- - Wednesday, June 15, 2022

President Biden has repeatedly declared he’s running for reelection in 2024.

It might not be his choice.

No less a cheerleader than The New York Times last week said Democrats have quickly wearied of Mr. Biden, who has been in office for only 510 days. That’s barely enough time to age a good cheddar.

Mr. Biden would be 82 years old on the next Inauguration Day, but it’s not really his age that’s the issue — everyone has known forever that he’ll be ancient by then. Instead, Democrats are souring on everything Mr. Biden has — or in many cases, has not — done since he moved into the White House.

“Many Democratic lawmakers and party officials,” the Times wrote, “are venting their frustrations with President Biden’s struggle to advance the bulk of his agenda, doubting his ability to rescue the party from a predicted midterm trouncing and increasingly viewing him as an anchor that should be cut loose in 2024.”

Nobody likes to be called an “anchor,” at any age.

The Times report cited “nearly 50 Democratic officials” and “disappointed voters” who are “alarmed about Republicans’ rising strength and extraordinarily pessimistic about an immediate path forward” under the flagging Biden administration.

With “low enthusiasm” from Mr. Biden’s base — nearly every facet of the party is abandoning him, Black people, Hispanics, women, young people and union members, polls show — top party officials question his “leadership, his age and his capability to take the fight to former President Donald J. Trump a second time,” the Times wrote.

More than that, Democrats don’t seem angry at Mr. Biden, only sad and disappointed. They aren’t leaping to his defense as they once did, and there’s this “oh, poor Joe” cloud over the feeble president, who can’t put together a coherent sentence and shuffles to and from the podium as he dodges all questions from the increasingly frustrated media.

In short, Mr. Biden has become indefensible.

Take former Obama strategist David Axelrod, who told the Times: “The presidency is a monstrously taxing job and the stark reality is the president would be closer to 90 than 80 at the end of a second term, and that would be a major issue. … He looks his age and isn’t as agile in front of a camera as he once was, and this has fed a narrative about competence that isn’t rooted in reality.”

That’s kind of Mr. Axelrod, but it is, in fact, “rooted in reality.” Getting old is, sadly, the one thing you just can’t fight, no matter your power or wealth.

The ever-dwindling support for Mr. Biden among his own party members has been showing in recent weeks, with several more clearly left-leaning media outlets letting it rip on the president.

New York magazine was brutal. “There Has to Be a Backup Plan. There’s a Backup Plan, Right?” writer Gabriel Debenedetti wrote about “the soul-searching that’s happening in every corner of the Democratic Party” heading toward 2024.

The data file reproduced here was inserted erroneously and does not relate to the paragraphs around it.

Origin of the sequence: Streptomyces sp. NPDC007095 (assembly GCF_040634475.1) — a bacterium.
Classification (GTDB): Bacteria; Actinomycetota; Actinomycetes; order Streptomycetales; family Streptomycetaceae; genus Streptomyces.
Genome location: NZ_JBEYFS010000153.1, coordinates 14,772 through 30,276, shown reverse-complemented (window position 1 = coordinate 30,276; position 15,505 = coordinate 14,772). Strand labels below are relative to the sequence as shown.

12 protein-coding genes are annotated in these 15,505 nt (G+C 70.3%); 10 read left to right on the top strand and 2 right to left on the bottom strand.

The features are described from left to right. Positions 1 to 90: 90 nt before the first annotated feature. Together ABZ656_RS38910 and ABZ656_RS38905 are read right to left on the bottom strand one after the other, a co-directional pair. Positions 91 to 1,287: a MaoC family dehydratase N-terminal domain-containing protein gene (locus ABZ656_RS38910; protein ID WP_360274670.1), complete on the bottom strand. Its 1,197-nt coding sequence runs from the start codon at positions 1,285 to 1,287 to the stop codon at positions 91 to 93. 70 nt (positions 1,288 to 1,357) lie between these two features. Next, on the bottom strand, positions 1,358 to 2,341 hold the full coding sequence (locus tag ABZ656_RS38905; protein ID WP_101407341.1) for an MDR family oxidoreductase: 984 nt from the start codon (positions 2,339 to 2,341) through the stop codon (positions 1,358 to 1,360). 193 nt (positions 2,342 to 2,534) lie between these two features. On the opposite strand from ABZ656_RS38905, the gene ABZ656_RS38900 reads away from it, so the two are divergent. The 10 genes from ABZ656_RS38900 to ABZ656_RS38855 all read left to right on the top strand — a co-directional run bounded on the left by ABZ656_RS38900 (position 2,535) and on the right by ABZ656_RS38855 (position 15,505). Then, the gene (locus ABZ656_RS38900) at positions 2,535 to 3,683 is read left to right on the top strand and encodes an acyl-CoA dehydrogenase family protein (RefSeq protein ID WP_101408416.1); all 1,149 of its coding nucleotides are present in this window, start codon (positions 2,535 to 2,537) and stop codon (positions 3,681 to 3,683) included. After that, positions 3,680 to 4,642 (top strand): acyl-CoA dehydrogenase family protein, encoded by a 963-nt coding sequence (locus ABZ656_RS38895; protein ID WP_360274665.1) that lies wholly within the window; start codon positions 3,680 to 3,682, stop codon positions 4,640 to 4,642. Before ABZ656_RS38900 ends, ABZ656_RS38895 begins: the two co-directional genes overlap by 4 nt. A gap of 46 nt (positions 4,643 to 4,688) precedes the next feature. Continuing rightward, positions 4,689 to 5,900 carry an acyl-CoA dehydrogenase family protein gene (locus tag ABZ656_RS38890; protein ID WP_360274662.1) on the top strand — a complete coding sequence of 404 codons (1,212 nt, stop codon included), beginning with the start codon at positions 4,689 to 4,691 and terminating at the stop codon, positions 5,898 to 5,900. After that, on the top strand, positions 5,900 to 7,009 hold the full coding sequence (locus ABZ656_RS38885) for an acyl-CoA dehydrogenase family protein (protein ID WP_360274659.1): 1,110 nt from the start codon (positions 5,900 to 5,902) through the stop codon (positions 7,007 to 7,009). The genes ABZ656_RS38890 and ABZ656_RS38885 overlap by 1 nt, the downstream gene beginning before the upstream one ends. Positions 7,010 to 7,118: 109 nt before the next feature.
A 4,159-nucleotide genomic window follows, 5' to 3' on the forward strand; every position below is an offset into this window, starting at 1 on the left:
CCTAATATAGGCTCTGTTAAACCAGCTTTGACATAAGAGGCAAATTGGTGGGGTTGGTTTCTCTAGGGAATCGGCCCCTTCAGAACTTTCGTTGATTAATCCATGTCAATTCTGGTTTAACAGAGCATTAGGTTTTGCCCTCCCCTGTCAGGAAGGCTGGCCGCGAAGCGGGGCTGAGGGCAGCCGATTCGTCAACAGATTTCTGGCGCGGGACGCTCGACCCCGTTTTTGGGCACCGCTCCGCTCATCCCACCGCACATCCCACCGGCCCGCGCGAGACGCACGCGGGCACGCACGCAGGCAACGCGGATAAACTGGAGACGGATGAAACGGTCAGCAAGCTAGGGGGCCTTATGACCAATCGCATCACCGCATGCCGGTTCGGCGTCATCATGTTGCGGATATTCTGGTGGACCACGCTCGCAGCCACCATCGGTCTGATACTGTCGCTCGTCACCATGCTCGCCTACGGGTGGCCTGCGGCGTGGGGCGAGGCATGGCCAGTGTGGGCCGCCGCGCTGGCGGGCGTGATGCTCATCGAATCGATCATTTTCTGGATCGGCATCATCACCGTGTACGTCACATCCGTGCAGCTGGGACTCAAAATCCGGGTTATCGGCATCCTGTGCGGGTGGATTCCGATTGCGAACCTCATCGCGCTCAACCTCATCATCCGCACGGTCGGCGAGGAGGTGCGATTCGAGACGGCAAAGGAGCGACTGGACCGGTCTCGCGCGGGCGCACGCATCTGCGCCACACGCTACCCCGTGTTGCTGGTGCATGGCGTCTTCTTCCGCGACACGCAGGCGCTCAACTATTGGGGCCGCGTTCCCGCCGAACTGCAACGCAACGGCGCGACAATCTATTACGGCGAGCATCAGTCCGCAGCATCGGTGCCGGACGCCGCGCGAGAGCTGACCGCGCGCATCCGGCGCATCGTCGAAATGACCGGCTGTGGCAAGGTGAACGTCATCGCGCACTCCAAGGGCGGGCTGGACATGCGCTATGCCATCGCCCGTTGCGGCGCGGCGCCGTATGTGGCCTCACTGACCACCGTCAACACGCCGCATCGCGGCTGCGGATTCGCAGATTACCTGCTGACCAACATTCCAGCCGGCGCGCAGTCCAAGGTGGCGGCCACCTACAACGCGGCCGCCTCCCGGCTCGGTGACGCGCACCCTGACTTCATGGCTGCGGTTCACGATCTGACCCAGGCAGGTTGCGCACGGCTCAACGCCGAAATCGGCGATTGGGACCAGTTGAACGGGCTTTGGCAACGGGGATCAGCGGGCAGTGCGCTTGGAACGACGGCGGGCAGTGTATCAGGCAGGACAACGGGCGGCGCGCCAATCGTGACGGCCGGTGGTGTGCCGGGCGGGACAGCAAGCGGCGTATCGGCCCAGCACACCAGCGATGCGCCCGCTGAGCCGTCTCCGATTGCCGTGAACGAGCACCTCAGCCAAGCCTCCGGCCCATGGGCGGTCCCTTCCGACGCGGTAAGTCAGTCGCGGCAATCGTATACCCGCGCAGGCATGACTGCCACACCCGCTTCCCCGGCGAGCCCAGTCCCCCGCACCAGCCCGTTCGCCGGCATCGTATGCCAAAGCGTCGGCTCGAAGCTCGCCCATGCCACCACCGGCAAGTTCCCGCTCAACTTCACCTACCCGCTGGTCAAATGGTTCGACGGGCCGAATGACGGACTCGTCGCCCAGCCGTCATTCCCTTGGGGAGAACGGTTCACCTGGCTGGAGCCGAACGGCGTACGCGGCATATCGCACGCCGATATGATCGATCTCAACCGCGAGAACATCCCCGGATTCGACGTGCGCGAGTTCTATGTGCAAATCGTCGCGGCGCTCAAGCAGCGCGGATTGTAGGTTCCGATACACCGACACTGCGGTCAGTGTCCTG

Politico, founded by two Washington Post reporters who have been cheerleading Democrats for decades, noted that the Democrats have a very thin bench at the moment (one name that keeps popping up as a 2024 possibility is North Carolina Gov. Roy Asberry Cooper III — so, uh, yeah, who?).

With every conceivable poll plunging for Mr. Biden and the economy in danger of burning to the ground, Democrats, a pragmatic bunch, see the writing on the wall. The Times said “nearly all the Democrats interviewed” have a “deep concern about his political viability.” The piece also said Mr. Biden’s endless gaffes — the White House has repeatedly had to scramble to correct major misstatements by the president, at least half a dozen with serious foreign policy implications — has them seriously concerned.

“They have watched as Biden has repeatedly rattled global diplomats with unexpected remarks that were later walked back by his White House staff, and as he has sat for fewer interviews than any of his recent predecessors,” one Democrat said.

The midterms are going to be a bloodbath for Democrats. Political watchers say the losses could be historic — 70+ seats in the House, half a dozen in the Senate, turning both chambers over to Republicans. Half that prediction and the GOP takes over anyway. And even Mr. Biden’s own Cabinet officials admit that inflation is here for the long haul — Treasury Secretary Janet Yellen, who at first said it wasn’t a “serious risk,” now says we should prepare for high prices to be around through 2023.

And that puts us into 2024. No president has ever been reelected when the economy is in the dumper. Americans simply figure, “Hey, let’s give the other guy a shot. He can’t be as bad as this guy.”

And they just might be right.

• Joseph Curl covered the White House and politics for a decade for The Washington Times. 

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